Written by Sen. Eric Lesser
From the Berkshires to Cape Cod, up and down the Pioneer Valley, and everywhere in between, projects that produce clean solar power for communities, save money for taxpayers and create thousands of high-paying jobs are ready to go but are facing frustrating delays.
What's holding these projects up? A state-imposed limit on the amount of solar energy that can be developed in Massachusetts.
This limit comes at a crucial juncture for our Commonwealth's economy. Statewide, the clean energy sector has created nearly 100,000 jobs at over 6,000 companies, a growth rate of 64 percent since 2010. These are very good jobs, with nearly three-quarters paying more than $50,000 per year.
And Western Massachusetts, in particular, is well-positioned to benefit from this fast-growing industry: our region has the state's highest density of clean energy employment.
The solar industry's rapid growth is also giving local governments new, innovative ways to save taxpayer money.
Solar power will save East Longmeadow $125,000 on annual utility bills. Savings generated by Ludlow's solar field are estimated at $100,000 to $140,000 per year. Leaders in Hampden are looking for ways to turn a town landfill into a solar field.
There are examples like this across Massachusetts. These savings can be used to put more teachers in our schools, more police officers on our streets, and more money back into taxpayers' pockets.
Private businesses are also benefiting from the solar and clean energy renaissance. As just one of many examples, the Sullivan Paper Company, which employs more than 150 people in the Springfield area, is working to install solar panels at their East Longmeadow factory to save on energy costs. And they're not alone: businesses across the Commonwealth are looking to do the same.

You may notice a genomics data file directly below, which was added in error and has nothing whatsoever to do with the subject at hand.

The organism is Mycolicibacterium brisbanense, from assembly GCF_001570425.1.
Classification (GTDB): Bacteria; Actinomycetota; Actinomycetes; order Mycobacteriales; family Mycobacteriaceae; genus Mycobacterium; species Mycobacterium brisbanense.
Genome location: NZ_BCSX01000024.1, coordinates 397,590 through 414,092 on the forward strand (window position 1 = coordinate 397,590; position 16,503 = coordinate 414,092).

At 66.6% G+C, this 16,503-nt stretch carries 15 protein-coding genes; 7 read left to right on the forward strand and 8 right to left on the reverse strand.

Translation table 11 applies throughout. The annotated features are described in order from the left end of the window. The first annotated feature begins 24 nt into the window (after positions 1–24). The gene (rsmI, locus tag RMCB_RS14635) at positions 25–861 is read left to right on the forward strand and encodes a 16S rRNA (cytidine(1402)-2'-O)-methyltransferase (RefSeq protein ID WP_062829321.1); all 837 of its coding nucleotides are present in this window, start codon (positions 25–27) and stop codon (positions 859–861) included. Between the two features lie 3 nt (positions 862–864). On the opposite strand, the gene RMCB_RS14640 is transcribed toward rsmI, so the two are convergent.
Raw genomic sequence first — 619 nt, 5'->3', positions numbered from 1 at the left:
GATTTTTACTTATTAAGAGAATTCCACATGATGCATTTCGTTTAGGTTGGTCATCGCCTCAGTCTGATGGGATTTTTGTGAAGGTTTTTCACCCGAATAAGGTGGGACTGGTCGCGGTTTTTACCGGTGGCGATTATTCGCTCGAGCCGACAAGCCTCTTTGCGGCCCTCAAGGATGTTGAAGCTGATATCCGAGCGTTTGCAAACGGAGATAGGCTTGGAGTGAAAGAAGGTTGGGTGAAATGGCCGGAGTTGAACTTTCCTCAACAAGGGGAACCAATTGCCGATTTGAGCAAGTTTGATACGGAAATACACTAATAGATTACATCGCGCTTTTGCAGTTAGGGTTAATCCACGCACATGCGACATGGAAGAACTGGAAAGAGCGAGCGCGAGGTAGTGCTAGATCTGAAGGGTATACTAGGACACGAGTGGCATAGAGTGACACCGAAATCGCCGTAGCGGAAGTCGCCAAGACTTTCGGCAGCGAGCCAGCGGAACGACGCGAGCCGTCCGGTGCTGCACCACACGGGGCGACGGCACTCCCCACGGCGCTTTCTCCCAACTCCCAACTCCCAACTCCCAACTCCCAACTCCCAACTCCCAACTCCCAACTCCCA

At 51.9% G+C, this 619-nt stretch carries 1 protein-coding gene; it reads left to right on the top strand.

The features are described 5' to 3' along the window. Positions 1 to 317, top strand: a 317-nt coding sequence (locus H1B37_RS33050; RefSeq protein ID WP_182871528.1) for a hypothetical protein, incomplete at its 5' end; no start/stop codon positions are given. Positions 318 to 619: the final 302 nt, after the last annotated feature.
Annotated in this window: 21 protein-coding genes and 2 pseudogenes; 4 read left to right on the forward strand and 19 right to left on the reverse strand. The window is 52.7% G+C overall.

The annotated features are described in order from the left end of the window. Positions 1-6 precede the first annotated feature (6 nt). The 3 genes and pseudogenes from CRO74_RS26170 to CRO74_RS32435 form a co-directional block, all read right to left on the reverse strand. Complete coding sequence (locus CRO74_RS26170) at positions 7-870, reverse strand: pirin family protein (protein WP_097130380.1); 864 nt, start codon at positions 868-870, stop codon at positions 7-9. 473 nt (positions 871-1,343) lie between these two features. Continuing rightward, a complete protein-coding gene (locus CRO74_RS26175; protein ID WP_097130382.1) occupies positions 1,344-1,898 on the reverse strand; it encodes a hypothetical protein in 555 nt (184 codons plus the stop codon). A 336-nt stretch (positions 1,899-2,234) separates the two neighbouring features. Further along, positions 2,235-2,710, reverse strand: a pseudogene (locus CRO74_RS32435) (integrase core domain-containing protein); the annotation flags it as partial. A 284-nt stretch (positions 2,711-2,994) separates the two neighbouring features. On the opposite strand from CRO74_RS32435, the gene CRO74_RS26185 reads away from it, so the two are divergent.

All this progress is at risk unless the legislature lifts the cap on net metering, or the practice of allowing businesses, cities and towns to collect solar energy and sell it back to utility companies. This limit is forcing job-creating projects like Sullivan Paper's – and nearly 500 others across Massachusetts – into limbo.
That's why I voted last July on a successful, bipartisan bill sponsored by my Western Massachusetts colleague Senator Ben Downing to lift the net metering cap. I voted again, in November, on a compromise measure that will go a long way to help more cities and businesses save money through solar technology. Negotiators from the House and Senate are now working on a final version, and I'm optimistic it will raise the cap and continue our state's leadership in clean energy.
For generations, the Pioneer Valley has been at the cutting edge of industrial change. Just as Springfield led the way in the 20th Century with the first gas-powered automobile, in the 21st Century we can lead the way as a center for clean technology and all the savings that come with it.
Sen. Eric Lesser represents the First Hampden & Hampshire District, and is a member of the Legislature's Joint Committee on Economic Development and Emerging Technologies.
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